A number of green groups are gloating over having forced the federal government to conduct a review of 23 pesticides.
The review is a result of a lawsuit launched by Ecojustice, an environmental law firm. Ecojustice is the Canadian green-washed name of its American parent, the Sierra Legal Defense Fund.
Ecojustice specializes in lawsuits over environmental issues and derives most of its business from acting on behalf of green groups like the David Suzuki Foundation, Greenpeace, Friends of the Earth and the Pembina Institute.
One could presume with a clientele like that, that nuisance lawsuits would be inevitable. This lawsuit would be viewed by many as falling into that category. It should be realized that the 23 pesticide ingredients named in the lawsuit have all been previously approved by federal government agencies like Health Canada, the Pest Management Regulatory Agency (PMRA) and Agriculture Canada.
Those approvals, in most cases, go back many years and the products have been proven safe and effective when properly used. Many in the commercial crop production business would wonder what the point of this lawsuit was after all that successful use in the field.
In effect, the lawsuit doesn’t allege that the products are legally unsafe, but rather uses an obscure requirement that Canada must carry out as a member of the Organization for Economic Co-operation and Development.
That rule requires Canada to review any chemical used in Canada that has been banned in Europe (EU). No review has been carried out by the PMRA to adhere to that rule, so Ecojustice launched a lawsuit to force the government’s hand. Ecojustice agreed to place its lawsuit on hold until the review was done.
The implication in the lawsuit is that because the named pesticide products are banned in EU, they must be unsafe, therefore they should be banned in Canada. That somehow presupposes that EU pesticide regulations and approvals are somehow better than those being used in North America.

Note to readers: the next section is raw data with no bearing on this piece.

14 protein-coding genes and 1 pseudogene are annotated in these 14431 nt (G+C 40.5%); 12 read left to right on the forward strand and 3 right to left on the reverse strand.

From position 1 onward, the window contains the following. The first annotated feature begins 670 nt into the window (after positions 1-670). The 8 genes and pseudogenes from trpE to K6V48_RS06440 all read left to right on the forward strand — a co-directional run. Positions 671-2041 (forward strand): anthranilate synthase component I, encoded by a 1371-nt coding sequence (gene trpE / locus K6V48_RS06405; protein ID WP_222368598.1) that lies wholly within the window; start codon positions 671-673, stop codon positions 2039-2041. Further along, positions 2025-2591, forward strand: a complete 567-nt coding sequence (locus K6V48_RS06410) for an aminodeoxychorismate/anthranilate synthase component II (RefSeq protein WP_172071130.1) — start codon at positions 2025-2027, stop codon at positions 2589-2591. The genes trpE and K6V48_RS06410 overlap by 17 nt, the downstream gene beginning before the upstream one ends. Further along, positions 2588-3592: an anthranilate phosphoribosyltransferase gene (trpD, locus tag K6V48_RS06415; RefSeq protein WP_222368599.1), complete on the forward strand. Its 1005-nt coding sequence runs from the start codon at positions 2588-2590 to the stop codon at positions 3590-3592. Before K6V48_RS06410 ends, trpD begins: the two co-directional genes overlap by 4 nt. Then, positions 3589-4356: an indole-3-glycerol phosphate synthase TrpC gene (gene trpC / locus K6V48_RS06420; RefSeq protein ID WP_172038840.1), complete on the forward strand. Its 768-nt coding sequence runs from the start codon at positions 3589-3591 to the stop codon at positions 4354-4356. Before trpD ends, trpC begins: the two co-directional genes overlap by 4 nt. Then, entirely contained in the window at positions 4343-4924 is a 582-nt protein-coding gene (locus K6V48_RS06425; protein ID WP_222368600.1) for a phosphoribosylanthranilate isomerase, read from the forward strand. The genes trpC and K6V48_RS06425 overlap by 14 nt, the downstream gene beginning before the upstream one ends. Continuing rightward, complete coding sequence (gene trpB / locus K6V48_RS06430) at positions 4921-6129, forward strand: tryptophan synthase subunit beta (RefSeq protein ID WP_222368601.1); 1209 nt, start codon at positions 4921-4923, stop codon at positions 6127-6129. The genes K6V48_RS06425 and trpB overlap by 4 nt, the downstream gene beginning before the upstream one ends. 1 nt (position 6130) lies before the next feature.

That might be true if European countries based their approval system on strictly scientific grounds. But time and again, it’s been shown that some EU countries base their decisions on political correctness, green group lobbying, trade mischief and the much overused precautionary principle.
That has seen them ban genetically engineered commodities and food products, hormone-added beef and even seal meat and products. All of which havebeen proven to be perfectly safe to use and consume for decades.
In a number of cases, the EU has lost WTO trade actions for their unscientific and arbitrary banning of products.
A number of countries don’t even deny taking such dubious actions, blaming it on alleged public pressure.
The innocent might think that perhaps a review would be somewhat harmless, as one expects the outcome to just confirm the original approvals.
That will probably be the case, but what a waste of public money. For instance, the herbicide 24D is constantly referred to as being allegedly linked to a host of health issues.
But the reality is that the U.S. Environmental Protection Agency spent 17 years and reviewed more than 1,000 submissions trying to find fault with 24D and found it posed no threat to human health, if properly used.
That still has not stopped the outrageous allegations about 24D. It would seem that this lawsuit will see the PMRA going down the same trail just to come to the same conclusion.
But none of that matters in the duplicitous world of green groups where ulterior motives rule the agenda.
Groups like Ecojustice are in the business of launching lawsuits, so they pursue every opportunity dubious or not. Those legal activities are financed by wealthy green groups like Greenpeace, the Suzuki Foundation and others. Those groups in turn need to be involved in order to maintain a high profile to their donors and to keep highly paid staff busy.
The outcome of this lawsuit is also predictable. Unless the PMRA agrees to completely ban the products, the lawsuit will be revived with allegations that the review was flawed, biased and left out important facts.
Green groups will allege that there was a chemical company conspiracy to cover up the real truth. In the end, it’s just business as usual for green lobby groups.
Will Verboven is the editor of Alberta Farmer.